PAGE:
Ornithologi

A studio for bird study

Tag: banded

Banded Golden-crowned Kinglet

by Bryce W. Robinson

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This past fall I helped the Intermountain Bird Observatory band birds on a number of occasions at a site along the Boise River. I’ve returned to the location on occasion throughout the winter to bird, and every time I find a small mixed flock with banded individuals throughout.

The other day I made attempts to photograph banded birds to capture band numbers and identify individuals. Easier said than done when the flocks are busy foraging. I came away with some good photos, but nothing that put together a full sequence or even the last few digits.

It can be said, however, that these birds are most likely the same birds that were banded here in October. The other most plausible explanation is that some were banded at IBO’s other site, only a few miles away on the top of Boise Peak. I’m unfamiliar with the literature on winter movements of the Golden-crowned Kinglet, so I don’t have an idea if holding a small range throughout winter is common for this species. Still, the birds I photograph seem to be staying put which surprises me in some way. Perhaps the inclination of the flock to stay within a small range speaks to the quality and perhaps importance of the habitat provided by this relatively wild portion of Boise’s section of the river.

Time to read, and think some more.

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The Benefits of Photography for Mapping Avian Movements

by Bryce W. Robinson

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Above is a photo of an immature light morph Swainson’s Hawk that I took on the 7th of September, 2013 at the Goshutes Raptor Migration Sight in eastern Nevada. Notice the red band on the birds left leg. I’ve cropped the image a great deal, but below I’ve enlarged the section of the image to show the band in greater detail. At this resolution, the image becomes pixelated, which is unfortunate.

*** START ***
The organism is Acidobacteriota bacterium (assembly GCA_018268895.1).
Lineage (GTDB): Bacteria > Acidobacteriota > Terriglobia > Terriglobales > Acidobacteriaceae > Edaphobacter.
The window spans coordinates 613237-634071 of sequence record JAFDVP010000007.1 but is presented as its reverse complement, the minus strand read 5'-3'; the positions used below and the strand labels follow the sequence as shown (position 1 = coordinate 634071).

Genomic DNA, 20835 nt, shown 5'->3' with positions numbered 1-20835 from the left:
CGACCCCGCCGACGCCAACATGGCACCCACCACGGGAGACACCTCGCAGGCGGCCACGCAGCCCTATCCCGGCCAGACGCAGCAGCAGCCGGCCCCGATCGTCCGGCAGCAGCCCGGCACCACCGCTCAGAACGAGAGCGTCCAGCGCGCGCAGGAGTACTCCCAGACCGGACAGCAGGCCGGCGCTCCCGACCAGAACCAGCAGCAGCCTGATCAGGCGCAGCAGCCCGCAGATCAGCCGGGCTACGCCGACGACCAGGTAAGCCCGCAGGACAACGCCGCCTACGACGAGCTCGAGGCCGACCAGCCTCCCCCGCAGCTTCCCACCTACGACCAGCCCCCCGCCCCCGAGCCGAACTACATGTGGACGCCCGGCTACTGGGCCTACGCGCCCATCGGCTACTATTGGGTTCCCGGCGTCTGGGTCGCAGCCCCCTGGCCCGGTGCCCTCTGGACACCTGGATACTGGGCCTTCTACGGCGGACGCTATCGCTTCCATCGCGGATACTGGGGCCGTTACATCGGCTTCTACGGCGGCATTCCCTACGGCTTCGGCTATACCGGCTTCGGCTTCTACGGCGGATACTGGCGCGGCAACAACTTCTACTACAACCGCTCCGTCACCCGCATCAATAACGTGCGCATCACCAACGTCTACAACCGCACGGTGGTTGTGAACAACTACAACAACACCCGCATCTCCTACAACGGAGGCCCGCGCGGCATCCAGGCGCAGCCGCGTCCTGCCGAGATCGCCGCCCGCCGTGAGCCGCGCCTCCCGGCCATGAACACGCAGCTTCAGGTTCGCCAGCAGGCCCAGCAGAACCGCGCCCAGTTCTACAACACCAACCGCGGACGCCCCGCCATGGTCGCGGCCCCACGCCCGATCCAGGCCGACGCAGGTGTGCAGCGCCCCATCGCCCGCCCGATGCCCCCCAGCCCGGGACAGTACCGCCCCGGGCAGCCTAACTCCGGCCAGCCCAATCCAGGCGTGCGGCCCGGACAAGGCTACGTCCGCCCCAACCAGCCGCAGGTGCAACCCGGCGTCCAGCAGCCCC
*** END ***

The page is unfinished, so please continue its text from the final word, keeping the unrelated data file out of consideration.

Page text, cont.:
SWHA MAGI contacted the BBL in hopes of tracking down someone that might recognize the band. I am so very grateful for their organization, as they quickly sent out emails asking those they have permitted for color banding SWHA. Within a day or two, I had a hit.

A man name Chris Briggs contacted me and gave his firm assurance that this bird was a bird he had banded earlier this year as a nestling. He mentioned his use of special characters such as the obvious < symbol on this birds color band. He thought that the other character on the right was either an 8 or a 9. One cannot be too certain, but he did assure me that the band was certainly his.

As the birds age was apparent from its plumage, I was really interested in where the bird originated. Chris informed me that this bird was banded as a nestling near Macdoel, California, a town near the northern border just south of Klamath Falls, OR. He sent me the photo below.

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Photo courtesy of Chris Vennum

How exciting! It is nearly certain that this bird is the same bird as the bird I photographed in Nevada. I am so thankful that the organization exists such that a photographer can capture a photo of a bird with a band, and if the band is legible, can track that very same bird to the place that it was banded, without ever trapping the bird. The invasiveness of trapping hawks is curbed with the advent of the camera! Revolutionary….

Well, my question is then why are we as raptor researchers, or ornithologists as a whole not employing this technique more often? Some may state the added detriment of more bands is not worth while, and I do not discount this contention. However, how much more detrimental will one color band be to an already banded raptor? It is a discussion worth having, because with the amount of folks armed with cameras today, we could find ourselves with a lot more re-sight records, and a better understanding of spatial ecology in particular species.

I’d like to include another recent instance for emphasis. A few months ago, my friend and obscenely talented photographer Ron Dudley photographed a young Prairie Falcon in Montana. It happened to have a color band, and he was able to track down where the bird was banded. As it happened, his bird was also from California. You can read the story in detail on his blog.

How peculiar, this bird that fledged from its nest, and for whatever reason did not disperse directly south, but in a somewhat north east direction. North east enough that it passed by the Goshutes in early September on its way south. In my own personal study, I’ve learned that this non southward directionality of post fledging dispersal is something many people tracking birds of prey are seeing. The old north to south paradigm is becoming a bit more complicated than initially thought, and young birds seen traveling south on their fall migration, aren’t necessarily birds fledged from the north.